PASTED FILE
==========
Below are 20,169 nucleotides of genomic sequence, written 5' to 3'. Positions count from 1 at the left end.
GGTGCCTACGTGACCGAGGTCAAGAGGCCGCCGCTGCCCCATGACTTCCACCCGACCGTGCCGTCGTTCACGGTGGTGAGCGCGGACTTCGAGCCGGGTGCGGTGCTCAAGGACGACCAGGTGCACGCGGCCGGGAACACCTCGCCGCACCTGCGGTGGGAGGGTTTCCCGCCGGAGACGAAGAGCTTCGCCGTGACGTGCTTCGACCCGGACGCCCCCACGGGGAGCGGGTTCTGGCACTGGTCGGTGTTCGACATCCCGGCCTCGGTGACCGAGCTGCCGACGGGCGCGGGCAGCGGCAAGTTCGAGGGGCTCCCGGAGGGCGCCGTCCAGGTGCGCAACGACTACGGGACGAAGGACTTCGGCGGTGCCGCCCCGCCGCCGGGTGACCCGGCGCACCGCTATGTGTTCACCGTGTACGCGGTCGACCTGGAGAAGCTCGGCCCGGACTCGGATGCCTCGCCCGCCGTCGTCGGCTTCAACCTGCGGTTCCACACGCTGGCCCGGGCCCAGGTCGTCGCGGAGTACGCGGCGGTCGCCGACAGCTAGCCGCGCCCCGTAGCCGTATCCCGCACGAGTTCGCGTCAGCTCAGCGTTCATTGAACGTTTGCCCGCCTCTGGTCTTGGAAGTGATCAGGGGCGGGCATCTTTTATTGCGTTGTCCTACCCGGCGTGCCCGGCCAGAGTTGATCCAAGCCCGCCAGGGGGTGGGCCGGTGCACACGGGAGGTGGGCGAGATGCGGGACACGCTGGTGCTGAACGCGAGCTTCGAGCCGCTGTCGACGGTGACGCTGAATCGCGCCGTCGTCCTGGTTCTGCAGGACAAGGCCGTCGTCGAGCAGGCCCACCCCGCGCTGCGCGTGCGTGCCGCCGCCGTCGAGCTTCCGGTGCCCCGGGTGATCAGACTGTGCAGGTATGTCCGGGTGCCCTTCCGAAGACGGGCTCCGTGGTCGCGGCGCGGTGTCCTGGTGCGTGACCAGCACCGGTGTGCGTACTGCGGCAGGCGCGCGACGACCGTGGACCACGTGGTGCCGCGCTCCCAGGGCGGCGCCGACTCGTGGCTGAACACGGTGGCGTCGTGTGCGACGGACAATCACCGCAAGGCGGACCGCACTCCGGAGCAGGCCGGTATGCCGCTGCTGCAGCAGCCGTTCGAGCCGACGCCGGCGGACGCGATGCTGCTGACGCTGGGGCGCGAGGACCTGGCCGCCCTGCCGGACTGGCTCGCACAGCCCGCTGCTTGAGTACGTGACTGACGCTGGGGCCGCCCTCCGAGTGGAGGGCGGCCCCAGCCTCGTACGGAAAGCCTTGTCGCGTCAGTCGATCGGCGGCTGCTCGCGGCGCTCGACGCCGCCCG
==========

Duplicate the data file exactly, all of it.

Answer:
Below are 20,169 nucleotides of genomic sequence, written 5' to 3'. Positions count from 1 at the left end.
GGTGCCTACGTGACCGAGGTCAAGAGGCCGCCGCTGCCCCATGACTTCCACCCGACCGTGCCGTCGTTCACGGTGGTGAGCGCGGACTTCGAGCCGGGTGCGGTGCTCAAGGACGACCAGGTGCACGCGGCCGGGAACACCTCGCCGCACCTGCGGTGGGAGGGTTTCCCGCCGGAGACGAAGAGCTTCGCCGTGACGTGCTTCGACCCGGACGCCCCCACGGGGAGCGGGTTCTGGCACTGGTCGGTGTTCGACATCCCGGCCTCGGTGACCGAGCTGCCGACGGGCGCGGGCAGCGGCAAGTTCGAGGGGCTCCCGGAGGGCGCCGTCCAGGTGCGCAACGACTACGGGACGAAGGACTTCGGCGGTGCCGCCCCGCCGCCGGGTGACCCGGCGCACCGCTATGTGTTCACCGTGTACGCGGTCGACCTGGAGAAGCTCGGCCCGGACTCGGATGCCTCGCCCGCCGTCGTCGGCTTCAACCTGCGGTTCCACACGCTGGCCCGGGCCCAGGTCGTCGCGGAGTACGCGGCGGTCGCCGACAGCTAGCCGCGCCCCGTAGCCGTATCCCGCACGAGTTCGCGTCAGCTCAGCGTTCATTGAACGTTTGCCCGCCTCTGGTCTTGGAAGTGATCAGGGGCGGGCATCTTTTATTGCGTTGTCCTACCCGGCGTGCCCGGCCAGAGTTGATCCAAGCCCGCCAGGGGGTGGGCCGGTGCACACGGGAGGTGGGCGAGATGCGGGACACGCTGGTGCTGAACGCGAGCTTCGAGCCGCTGTCGACGGTGACGCTGAATCGCGCCGTCGTCCTGGTTCTGCAGGACAAGGCCGTCGTCGAGCAGGCCCACCCCGCGCTGCGCGTGCGTGCCGCCGCCGTCGAGCTTCCGGTGCCCCGGGTGATCAGACTGTGCAGGTATGTCCGGGTGCCCTTCCGAAGACGGGCTCCGTGGTCGCGGCGCGGTGTCCTGGTGCGTGACCAGCACCGGTGTGCGTACTGCGGCAGGCGCGCGACGACCGTGGACCACGTGGTGCCGCGCTCCCAGGGCGGCGCCGACTCGTGGCTGAACACGGTGGCGTCGTGTGCGACGGACAATCACCGCAAGGCGGACCGCACTCCGGAGCAGGCCGGTATGCCGCTGCTGCAGCAGCCGTTCGAGCCGACGCCGGCGGACGCGATGCTGCTGACGCTGGGGCGCGAGGACCTGGCCGCCCTGCCGGACTGGCTCGCACAGCCCGCTGCTTGAGTACGTGACTGACGCTGGGGCCGCCCTCCGAGTGGAGGGCGGCCCCAGCCTCGTACGGAAAGCCTTGTCGCGTCAGTCGATCGGCGGCTGCTCGCGGCGCTCGACGCCGCCCG